During the congressional hearing that featured the CEOs of Apple, Facebook, Amazon, and Google, there was plenty of back and forth among the tech titans and members of Congress. In fact, in many ways, it was like watching a handful of hearings at once.
There was the “Google and Facebook are censoring political viewpoints,” hearing, the “Apple is mean to developers,” hearing, and the “Amazon is squeezing out the little guy,” hearing. Also, we got glimpses of how “Google is stealing data,” and “Facebook is ruthlessly bullying and buying up its competition.”
The result was that it was sometimes hard to parse exactly what was happening, and what you should pay attention to. There was, however, at least one telling piece of information to come from the questioning of Google’s CEO, Sundar Pichai.
In response to a question from Representative Val Demmings of Florida about how Google stopped caring about user privacy as it gained enormous influence and power, Pichai said this:
“We today, make it very easy for users to be in control of their data. We have simplified their settings. They can turn ads personalization on or off. We have combined most of the activity settings into three groupings. We remind users to go to a privacy checkup. One million users have done so.”
That sounds like a lot of people until you consider there are more than 1 billion people who use Google Search every month. That would be 0.1 percent of those users. I did reach out to Google, and a spokesperson pointed me to a blog post that says 200 million people (out of its 4 billion total users) use Privacy Checkup. That’s a lot different than what Pichai said in his testimony, and I’ve asked Google to further clarify.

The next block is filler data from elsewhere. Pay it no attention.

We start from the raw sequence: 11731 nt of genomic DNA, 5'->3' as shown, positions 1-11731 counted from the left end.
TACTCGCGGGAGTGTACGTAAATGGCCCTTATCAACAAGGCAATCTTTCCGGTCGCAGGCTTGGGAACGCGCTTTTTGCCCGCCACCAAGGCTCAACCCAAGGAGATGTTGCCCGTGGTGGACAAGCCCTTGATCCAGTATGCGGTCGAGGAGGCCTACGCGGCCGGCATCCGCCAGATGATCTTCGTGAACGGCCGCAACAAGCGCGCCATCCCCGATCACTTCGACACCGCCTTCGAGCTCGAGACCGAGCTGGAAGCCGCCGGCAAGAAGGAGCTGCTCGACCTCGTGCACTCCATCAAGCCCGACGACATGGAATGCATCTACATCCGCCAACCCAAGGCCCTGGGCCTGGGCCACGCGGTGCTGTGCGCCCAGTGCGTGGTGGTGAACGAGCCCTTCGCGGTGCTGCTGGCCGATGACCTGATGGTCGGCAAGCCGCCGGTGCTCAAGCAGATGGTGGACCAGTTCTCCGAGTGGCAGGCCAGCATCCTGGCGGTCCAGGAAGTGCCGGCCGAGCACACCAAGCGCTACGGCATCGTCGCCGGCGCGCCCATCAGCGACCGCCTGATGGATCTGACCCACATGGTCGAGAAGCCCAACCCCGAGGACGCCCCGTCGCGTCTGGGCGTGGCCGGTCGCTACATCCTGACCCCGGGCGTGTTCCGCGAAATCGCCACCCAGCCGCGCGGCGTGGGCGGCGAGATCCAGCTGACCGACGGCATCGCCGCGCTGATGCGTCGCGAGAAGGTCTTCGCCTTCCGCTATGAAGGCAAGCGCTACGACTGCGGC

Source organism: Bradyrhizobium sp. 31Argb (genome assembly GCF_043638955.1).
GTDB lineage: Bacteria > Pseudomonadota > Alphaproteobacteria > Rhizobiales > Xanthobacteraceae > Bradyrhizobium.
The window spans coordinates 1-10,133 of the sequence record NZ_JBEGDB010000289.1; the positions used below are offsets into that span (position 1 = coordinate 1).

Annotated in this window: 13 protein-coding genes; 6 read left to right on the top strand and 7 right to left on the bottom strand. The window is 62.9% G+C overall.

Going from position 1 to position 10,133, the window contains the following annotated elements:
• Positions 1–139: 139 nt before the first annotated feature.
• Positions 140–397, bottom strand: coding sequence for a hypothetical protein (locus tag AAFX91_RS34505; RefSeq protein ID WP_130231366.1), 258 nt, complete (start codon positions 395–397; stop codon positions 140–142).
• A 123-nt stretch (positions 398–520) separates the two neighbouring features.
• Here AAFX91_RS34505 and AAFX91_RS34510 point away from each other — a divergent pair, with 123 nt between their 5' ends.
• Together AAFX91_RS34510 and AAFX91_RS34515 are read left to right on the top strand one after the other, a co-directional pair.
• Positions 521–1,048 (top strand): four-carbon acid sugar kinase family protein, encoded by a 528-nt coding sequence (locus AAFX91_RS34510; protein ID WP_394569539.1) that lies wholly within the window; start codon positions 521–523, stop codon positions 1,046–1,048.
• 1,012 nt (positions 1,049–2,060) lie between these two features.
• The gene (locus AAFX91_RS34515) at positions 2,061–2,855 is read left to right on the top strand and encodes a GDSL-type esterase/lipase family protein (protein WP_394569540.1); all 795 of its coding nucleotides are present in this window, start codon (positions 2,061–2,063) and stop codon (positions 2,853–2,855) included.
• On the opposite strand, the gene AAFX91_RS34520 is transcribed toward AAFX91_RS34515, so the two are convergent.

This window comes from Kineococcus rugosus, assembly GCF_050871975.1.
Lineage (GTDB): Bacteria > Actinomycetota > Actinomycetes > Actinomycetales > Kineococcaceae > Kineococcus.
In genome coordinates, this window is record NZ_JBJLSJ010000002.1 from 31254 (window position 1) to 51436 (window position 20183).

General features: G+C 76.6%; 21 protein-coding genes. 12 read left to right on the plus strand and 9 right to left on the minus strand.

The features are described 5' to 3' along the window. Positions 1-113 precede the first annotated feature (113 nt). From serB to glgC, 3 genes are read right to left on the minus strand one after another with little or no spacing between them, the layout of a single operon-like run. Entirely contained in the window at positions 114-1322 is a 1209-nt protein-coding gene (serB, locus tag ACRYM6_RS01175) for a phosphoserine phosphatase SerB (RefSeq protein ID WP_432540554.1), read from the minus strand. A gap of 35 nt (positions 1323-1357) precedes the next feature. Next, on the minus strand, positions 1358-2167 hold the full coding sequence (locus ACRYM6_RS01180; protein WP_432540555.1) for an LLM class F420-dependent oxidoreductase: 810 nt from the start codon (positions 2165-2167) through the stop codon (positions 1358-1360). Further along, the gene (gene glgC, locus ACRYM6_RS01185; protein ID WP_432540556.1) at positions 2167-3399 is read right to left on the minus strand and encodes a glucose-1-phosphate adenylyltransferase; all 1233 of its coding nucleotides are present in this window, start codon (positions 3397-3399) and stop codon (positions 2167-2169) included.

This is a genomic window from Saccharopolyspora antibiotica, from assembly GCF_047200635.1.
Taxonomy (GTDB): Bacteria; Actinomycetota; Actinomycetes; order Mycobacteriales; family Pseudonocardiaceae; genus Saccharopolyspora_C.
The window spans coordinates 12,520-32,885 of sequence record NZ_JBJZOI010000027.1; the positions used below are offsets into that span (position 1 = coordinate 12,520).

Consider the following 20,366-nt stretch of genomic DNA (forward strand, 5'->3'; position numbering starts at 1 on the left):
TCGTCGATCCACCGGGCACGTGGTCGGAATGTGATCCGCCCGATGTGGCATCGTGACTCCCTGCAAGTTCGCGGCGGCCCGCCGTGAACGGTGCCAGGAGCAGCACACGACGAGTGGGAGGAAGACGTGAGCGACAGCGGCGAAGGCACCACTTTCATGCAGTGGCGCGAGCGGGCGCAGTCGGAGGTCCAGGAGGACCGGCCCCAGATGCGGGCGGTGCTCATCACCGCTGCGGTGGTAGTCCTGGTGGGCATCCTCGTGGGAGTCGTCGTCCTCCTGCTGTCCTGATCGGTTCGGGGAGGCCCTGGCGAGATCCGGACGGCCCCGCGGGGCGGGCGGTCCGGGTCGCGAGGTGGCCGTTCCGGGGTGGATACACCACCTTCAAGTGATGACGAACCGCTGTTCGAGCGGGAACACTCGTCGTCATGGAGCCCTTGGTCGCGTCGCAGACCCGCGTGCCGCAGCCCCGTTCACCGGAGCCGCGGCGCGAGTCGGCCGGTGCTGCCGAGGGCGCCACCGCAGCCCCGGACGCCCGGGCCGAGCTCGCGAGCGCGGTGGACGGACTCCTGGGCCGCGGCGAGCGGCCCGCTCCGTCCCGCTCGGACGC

Still, 200 million sounds like a lot, but that’s only 5 percent of Google’s total users. That means that around 95 percent of people who use Google have never changed the settings that control what data the company collects and saves.
I’ve never heard a company tout the effectiveness of something that 95 percent of people simply don’t use. I’m not sure that’s considered a resounding success by any measure. Unless, of course, that’s the point. Google absolutely wants to collect your data.
I’m not sure that’s considered a resounding success by any measure. Unless, of course, that’s the point. Google absolutely wants to collect your data.
“Most of the data we collect is to help users and to provide personalized services,” Pichai told Congress. That’s mostly true, except that Google considers targeted ads a personalized service.
Google really has very little interest in anyone changing the default settings on their account. That’s not even a dig against the company–there’s a reason they’re the default settings.
The problem is that, contrary to what Pichai says, the company doesn’t make it easy. Sure, there are three groups of settings, but say, for example, you want to stop Google from tracking your website activity.
In the Privacy Checkup tool, you can “pause” that activity but that doesn’t delete anything Google already has. You can also set that information to “auto-delete” after three or 18 months, but if you wanted to delete the activity from the last three months, you have to go to a completely different tool, or delete each day–one at a time.
Also, if you have a Google Home device, you can’t turn off Web & App Activity, or it won’t work. I discovered this when I turned it off on my account and then asked my Google Nest Home device for the weather. It acted like I wasn’t even there. I tried to turn on the lights in my office, the same thing–no response.
I’m sure Google can come up with a very reasonable-sounding explanation for why that’s the case, but the reality is this–Google doesn’t make it easy to control the data it collects about you and then monetizes. If it did, people would actually do it.